Cranioscopical, if I'm not very mistaken, I even trialled that editor, and it does not display all occurrences of a search string at the same time. If I'm mistaken, please rectify.
NoteCase Pro is what they call an outliner, right?
And then a wiki even.
I had not thought of such alternative software forms. So here the task would be "display all items which have one or several key words/strings in them" - I currently do not see their advantage over a more traditional database, all the more so since the latter could be queried by simple sql queries, and a general translation problem would subsist.
In fact, I have tried to do some planning for exporting my text files into a database, and I have found that this task is not that easy, because, as described, I currently organize my data into "pages", for - 3-column - printing and also for searching/looking up on the screen: When I see some entry, it's within a vicinity of similar entries, and all of which are below some title or some title/subtitle titling/header hierarchy (1-3, sometimes 4 only).
If I put my data into a database, this titling/subtitling will be lost, or I will have lots of work to do: For every text line/record, I need the hierarchy of its respective titles in additional fields - or spread over several several tables, with foreign keys -, and if then I want to look at some record together with similar records, I would need an sql query with the respective titles AND subtitles, OR I refine the titles/subtitles in a way that I need less hierarchy for these, or in other words, I could try to replace my title hierarchy by flat tagging, with some tag combinations when necessary, in order to simplify the queries and especially in order to simplify the "typing" when searching for some group of entries.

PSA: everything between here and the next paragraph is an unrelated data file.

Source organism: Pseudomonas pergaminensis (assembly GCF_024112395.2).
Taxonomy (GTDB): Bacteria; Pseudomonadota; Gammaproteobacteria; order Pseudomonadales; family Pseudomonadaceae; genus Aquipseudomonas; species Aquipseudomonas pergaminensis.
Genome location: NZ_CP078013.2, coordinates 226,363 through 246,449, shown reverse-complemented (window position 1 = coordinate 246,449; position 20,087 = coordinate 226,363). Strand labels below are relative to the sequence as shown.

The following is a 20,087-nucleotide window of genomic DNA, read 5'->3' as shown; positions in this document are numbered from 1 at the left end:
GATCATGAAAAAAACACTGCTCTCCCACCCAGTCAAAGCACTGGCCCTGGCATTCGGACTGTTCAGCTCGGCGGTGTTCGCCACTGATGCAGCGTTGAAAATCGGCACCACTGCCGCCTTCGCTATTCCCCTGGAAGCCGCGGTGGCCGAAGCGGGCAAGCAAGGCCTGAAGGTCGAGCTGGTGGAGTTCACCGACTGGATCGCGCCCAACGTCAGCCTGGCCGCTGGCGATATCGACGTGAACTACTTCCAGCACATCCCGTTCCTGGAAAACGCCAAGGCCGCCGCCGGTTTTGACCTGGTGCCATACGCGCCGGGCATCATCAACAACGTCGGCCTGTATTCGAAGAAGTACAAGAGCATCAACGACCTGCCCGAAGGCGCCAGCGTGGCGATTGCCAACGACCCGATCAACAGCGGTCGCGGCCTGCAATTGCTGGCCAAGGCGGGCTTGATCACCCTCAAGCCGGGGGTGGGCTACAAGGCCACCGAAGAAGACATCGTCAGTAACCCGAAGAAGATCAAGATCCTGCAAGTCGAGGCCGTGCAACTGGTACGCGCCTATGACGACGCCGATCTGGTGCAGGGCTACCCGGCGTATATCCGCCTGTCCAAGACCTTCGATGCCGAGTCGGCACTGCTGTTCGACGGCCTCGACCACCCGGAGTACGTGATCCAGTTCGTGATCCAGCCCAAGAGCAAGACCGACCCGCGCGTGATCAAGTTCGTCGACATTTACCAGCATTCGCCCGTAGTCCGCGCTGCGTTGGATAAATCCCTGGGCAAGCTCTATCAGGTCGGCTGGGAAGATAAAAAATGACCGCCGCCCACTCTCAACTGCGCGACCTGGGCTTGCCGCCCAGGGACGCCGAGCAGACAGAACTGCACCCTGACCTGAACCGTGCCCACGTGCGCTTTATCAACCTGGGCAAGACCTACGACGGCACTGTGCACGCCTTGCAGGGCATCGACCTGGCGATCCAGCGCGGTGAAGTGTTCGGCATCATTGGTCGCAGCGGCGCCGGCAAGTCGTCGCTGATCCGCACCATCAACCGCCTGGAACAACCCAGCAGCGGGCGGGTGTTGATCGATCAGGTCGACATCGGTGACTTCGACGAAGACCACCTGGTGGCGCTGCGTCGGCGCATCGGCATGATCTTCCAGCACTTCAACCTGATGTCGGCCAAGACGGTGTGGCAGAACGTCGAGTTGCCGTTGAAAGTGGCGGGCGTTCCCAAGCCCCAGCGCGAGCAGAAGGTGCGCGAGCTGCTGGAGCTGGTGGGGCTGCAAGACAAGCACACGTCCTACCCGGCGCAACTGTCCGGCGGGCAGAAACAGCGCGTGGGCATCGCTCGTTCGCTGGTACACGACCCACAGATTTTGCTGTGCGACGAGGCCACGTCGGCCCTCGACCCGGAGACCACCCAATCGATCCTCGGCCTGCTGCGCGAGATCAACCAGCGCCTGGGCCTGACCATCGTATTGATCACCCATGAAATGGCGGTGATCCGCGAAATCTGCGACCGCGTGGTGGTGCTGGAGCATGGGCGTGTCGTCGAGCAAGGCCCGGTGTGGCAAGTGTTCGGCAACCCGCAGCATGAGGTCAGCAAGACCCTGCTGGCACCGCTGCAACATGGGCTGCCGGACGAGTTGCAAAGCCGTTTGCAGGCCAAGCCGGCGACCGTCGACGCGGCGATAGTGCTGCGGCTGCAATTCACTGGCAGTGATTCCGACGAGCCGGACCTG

In other words, I had not been aware before that if I want to transfer my titling hierarchy into a database, my queries would become very worded, since I the subtitles are neither unique nor do they come with sufficient info, that info being within the titles higher-up. In other words, I become aware of a difference in the organization of a hierarchical text file and a database: The database can select by many more criteria, but the criteria in your subtitles will be lost if you don't recode all info which has been in your titling hierarchy, now optimized for database usage - it's simply not realistic to put, and then into a mobile device, sql "where" strings which add up to 150 characters, while in title/subtitle combinations, that many characters do no harm.
So I will have to find very short codes/tags instead, but which I can memorize at the same time, or/and even reorganize my current titling hierarchy and with that the textlines grouped by them. This is fascinating, but comes totally unexpected.
If I put my data into an outliner or a wiki instead, these titles/(sub)categories were either lost, or then, instead of putting each line into an outliner/wiki item - as I would put each current line into a distinct database record then -, I would need to create the titles/subtitles as items, and put multiple textlines into those items, in other words, they would remain grouped as they are now in the text files. This would be quite messy, as it is now - but with better search IF the outliner or wiki displays lists of search results - and I would not take advantage of what databases could do additionally.